|Nutritional Guidelines (per serving)|
|Servings: 4 to 6|
|Amount per serving|
|% Daily Value*|
|Total Fat 32g||41%|
|Saturated Fat 7g||37%|
|Total Carbohydrate 15g||6%|
|Dietary Fiber 2g||8%|
|Total Sugars 1g|
|Vitamin C 14mg||71%|
|*The % Daily Value (DV) tells you how much a nutrient in a food serving contributes to a daily diet. 2,000 calories a day is used for general nutrition advice.|
Pollo guisado is a delicious chicken dish that's characterized by meat that practically falls off the bone. Both children and adults love it, so it makes a great family meal. As an added bonus, it doesn't call for a lot of ingredients, so it's doable on a busy weeknight. It does, however, call for chicken parts—breasts, wings, thighs, etc.—with skin on and bone-in.
The chicken's tenderness is the result of a combination of two techniques: braising—lightly frying and then stewing low and slow in a closed container—and fricassee, which involves sautéing and braising the cut-up parts, then serving it in its own sauce. The combination is unbeatable; you get the benefits of both techniques.
Pollo guisado is a very popular dish on the Spanish-speaking islands of Puerto Rico, Cuba, and the Dominican Republic. Most of the ingredients will not be hard to come by in your average American supermarket. Some, such as culantro (also referred to as recao), may be trickier, but it's worth seeking out. Culantro is similar to but not the same as cilantro; its flavor is more intense and it holds up in long braises and stews, which is why it works well here. You may be able to source it in specialty grocers. Serve this stew-like chicken dish over rice, which will sop up all the tasty juices.
Click Play to See This Pollo Guisado: Braised Chicken Stew Recipe Come Together
2 1/2 pounds bone-in, skin-on chicken pieces, such as thighs, legs, breasts, and wings, cut-up
1/2 to 1 teaspoon adobo seasoning
1 tablespoon extra-virgin olive oil
1/2 cup sofrito
1 packet sazón seasoning (or 1 tablespoon annatto/achiote oil)
1/4 cup pimento-stuffed Spanish Manzanilla olives
1 teaspoon ground cumin
1 bay leaf
1 culantro leaf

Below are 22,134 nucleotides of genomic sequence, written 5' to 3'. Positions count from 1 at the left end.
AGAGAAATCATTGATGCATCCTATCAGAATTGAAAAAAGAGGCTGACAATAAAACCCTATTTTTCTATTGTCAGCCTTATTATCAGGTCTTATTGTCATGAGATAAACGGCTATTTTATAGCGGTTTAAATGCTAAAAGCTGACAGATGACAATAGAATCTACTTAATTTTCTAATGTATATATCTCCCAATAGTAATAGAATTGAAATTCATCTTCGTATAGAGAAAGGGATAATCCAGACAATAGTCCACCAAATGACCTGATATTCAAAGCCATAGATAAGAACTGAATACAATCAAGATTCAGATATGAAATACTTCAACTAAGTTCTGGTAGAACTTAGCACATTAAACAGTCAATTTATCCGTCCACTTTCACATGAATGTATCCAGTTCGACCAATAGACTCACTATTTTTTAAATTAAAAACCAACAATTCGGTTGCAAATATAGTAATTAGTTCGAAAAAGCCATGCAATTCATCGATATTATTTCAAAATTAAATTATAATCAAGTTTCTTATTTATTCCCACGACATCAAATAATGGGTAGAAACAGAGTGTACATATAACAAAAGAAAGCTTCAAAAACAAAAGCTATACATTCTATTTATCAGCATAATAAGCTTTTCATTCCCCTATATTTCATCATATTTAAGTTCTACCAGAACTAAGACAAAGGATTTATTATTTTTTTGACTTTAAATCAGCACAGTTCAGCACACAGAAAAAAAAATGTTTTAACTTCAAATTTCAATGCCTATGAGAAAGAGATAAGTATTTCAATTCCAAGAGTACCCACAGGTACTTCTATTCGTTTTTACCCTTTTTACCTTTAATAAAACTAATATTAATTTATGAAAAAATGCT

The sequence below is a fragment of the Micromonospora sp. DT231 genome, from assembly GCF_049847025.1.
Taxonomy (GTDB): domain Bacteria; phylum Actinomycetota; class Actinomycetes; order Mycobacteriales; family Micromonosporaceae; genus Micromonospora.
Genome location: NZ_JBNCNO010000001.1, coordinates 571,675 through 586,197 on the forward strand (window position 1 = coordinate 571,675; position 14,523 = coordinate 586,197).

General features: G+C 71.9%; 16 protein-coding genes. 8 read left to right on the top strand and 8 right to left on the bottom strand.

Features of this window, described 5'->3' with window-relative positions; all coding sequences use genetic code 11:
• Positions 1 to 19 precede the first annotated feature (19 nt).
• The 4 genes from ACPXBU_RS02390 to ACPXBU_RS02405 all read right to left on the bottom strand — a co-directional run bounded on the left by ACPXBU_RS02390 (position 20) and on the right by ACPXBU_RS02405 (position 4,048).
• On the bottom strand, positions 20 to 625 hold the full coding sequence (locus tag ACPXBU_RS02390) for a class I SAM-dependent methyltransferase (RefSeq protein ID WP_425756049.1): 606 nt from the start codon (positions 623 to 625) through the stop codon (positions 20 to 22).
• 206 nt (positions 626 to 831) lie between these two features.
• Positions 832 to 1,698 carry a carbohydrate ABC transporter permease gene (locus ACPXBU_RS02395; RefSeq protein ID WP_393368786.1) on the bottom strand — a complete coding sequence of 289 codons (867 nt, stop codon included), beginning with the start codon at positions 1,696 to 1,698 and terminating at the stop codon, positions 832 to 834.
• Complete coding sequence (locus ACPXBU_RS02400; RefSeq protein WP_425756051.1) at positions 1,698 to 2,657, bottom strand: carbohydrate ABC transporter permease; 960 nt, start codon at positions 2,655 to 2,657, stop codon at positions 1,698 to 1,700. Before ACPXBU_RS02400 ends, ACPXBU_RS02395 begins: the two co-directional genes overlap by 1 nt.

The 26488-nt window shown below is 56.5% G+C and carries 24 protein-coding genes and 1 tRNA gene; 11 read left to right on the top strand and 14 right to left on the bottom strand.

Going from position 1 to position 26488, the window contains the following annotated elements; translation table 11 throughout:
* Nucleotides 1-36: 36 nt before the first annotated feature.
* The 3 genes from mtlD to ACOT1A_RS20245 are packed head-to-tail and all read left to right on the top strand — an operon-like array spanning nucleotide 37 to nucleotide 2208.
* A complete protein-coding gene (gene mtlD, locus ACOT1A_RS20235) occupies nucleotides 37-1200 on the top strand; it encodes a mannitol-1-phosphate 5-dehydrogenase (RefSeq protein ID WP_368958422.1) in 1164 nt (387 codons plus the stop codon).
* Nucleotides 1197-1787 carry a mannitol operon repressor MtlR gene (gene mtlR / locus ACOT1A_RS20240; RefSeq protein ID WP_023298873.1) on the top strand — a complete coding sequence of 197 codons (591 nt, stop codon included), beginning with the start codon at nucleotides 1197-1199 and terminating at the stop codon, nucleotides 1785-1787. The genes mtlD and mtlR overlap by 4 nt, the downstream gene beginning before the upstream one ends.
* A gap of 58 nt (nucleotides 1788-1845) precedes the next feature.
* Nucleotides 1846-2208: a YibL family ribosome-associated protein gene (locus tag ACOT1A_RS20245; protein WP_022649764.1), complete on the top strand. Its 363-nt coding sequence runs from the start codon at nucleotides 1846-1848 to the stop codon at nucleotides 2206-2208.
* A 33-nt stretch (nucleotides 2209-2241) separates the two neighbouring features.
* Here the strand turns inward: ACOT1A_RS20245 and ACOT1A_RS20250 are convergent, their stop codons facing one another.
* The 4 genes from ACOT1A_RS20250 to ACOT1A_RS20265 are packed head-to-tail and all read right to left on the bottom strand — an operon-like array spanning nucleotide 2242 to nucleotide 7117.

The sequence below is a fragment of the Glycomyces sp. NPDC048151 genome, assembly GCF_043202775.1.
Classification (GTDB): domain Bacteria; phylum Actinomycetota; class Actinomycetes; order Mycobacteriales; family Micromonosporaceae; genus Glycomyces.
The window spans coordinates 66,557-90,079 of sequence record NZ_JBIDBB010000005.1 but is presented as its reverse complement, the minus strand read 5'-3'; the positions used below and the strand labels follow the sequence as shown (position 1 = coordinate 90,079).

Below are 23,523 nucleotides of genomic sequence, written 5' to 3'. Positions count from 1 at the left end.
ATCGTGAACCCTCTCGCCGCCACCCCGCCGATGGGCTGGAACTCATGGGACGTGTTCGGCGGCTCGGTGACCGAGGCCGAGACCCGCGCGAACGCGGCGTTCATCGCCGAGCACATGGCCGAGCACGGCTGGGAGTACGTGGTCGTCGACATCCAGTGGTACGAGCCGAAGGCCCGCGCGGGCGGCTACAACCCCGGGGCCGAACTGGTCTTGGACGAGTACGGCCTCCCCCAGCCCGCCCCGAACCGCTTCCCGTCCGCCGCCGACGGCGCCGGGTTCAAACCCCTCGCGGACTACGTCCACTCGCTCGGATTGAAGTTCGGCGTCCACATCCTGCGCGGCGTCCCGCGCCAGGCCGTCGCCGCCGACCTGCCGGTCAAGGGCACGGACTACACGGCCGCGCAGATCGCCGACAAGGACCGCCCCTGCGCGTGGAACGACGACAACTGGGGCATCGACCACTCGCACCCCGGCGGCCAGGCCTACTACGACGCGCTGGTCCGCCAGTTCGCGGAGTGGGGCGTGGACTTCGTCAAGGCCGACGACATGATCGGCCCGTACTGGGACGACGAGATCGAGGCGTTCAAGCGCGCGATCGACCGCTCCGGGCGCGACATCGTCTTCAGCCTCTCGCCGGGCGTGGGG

1/2 teaspoon Italian seasoning
8 ounces canned tomato sauce with peppers and onions
1 cup chicken broth or water
1 large potato, cut into bite-sized cubes
Gather the ingredients.
Season the chicken pieces with the adobo seasoning.
Heat the olive oil over medium heat in a heavy skillet or a Dutch oven. Make sure you have a lid available to cover it tightly.
Add the chicken pieces and brown them on each side, about 5 minutes per side.
Add the sofrito, the sazón packet, Spanish olives, cumin, bay leaf, culantro, Italian seasoning, tomato sauce, chicken broth, and potato. Turn the chicken pieces to coat them with the sauce.
Cover the pot with a tight-fitting lid and reduce the heat to low. Simmer the chicken stew for 35 minutes or until the chicken is done.
Remove the bay leaf and the culantro leaf.
Garnish the chicken pieces with fresh chopped cilantro or parsley and serve the sauce over your favorite rice.
- The chicken is done when its internal temperature reaches 160 F or 71 C. Use a meat or other cooking thermometer to test it for optimal food safety.
- You can use canned and prepared ingredients in this recipe, but you'll get the best results if you make some of them yourself, such as the adobo seasoning, the sofrito, and the achiote oil.
- This dish—and especially the sauce—tastes great over rice and beans, white rice, or yellow rice with corn.
How to Store Pollo Guisado
This dish will keep in the fridge, covered, for 3 to 5 days. You can also freeze it for much longer, but if you do so, be sure to leave the rice out of it as it doesn't really keep its structure well when it's frozen and then reheated. If need be, make a fresh batch of rice when you reheat the stew.